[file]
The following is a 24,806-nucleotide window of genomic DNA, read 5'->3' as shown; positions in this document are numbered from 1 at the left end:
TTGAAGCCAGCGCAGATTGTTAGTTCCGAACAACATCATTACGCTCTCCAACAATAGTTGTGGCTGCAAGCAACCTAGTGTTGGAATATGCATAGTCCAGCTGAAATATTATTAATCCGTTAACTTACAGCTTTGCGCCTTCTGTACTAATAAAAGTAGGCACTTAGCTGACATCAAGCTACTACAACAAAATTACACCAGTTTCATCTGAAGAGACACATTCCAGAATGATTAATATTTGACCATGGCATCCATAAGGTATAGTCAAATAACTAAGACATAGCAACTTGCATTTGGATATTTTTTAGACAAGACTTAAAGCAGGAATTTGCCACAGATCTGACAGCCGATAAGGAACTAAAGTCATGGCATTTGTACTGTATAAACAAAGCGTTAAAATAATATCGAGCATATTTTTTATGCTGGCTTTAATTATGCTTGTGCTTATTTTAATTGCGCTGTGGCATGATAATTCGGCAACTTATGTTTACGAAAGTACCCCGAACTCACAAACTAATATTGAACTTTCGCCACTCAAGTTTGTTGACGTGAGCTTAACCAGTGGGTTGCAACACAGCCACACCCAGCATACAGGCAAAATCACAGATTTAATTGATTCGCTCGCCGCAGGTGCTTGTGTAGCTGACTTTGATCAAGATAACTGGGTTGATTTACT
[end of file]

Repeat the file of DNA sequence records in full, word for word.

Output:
The following is a 24,806-nucleotide window of genomic DNA, read 5'->3' as shown; positions in this document are numbered from 1 at the left end:
TTGAAGCCAGCGCAGATTGTTAGTTCCGAACAACATCATTACGCTCTCCAACAATAGTTGTGGCTGCAAGCAACCTAGTGTTGGAATATGCATAGTCCAGCTGAAATATTATTAATCCGTTAACTTACAGCTTTGCGCCTTCTGTACTAATAAAAGTAGGCACTTAGCTGACATCAAGCTACTACAACAAAATTACACCAGTTTCATCTGAAGAGACACATTCCAGAATGATTAATATTTGACCATGGCATCCATAAGGTATAGTCAAATAACTAAGACATAGCAACTTGCATTTGGATATTTTTTAGACAAGACTTAAAGCAGGAATTTGCCACAGATCTGACAGCCGATAAGGAACTAAAGTCATGGCATTTGTACTGTATAAACAAAGCGTTAAAATAATATCGAGCATATTTTTTATGCTGGCTTTAATTATGCTTGTGCTTATTTTAATTGCGCTGTGGCATGATAATTCGGCAACTTATGTTTACGAAAGTACCCCGAACTCACAAACTAATATTGAACTTTCGCCACTCAAGTTTGTTGACGTGAGCTTAACCAGTGGGTTGCAACACAGCCACACCCAGCATACAGGCAAAATCACAGATTTAATTGATTCGCTCGCCGCAGGTGCTTGTGTAGCTGACTTTGATCAAGATAACTGGGTTGATTTACT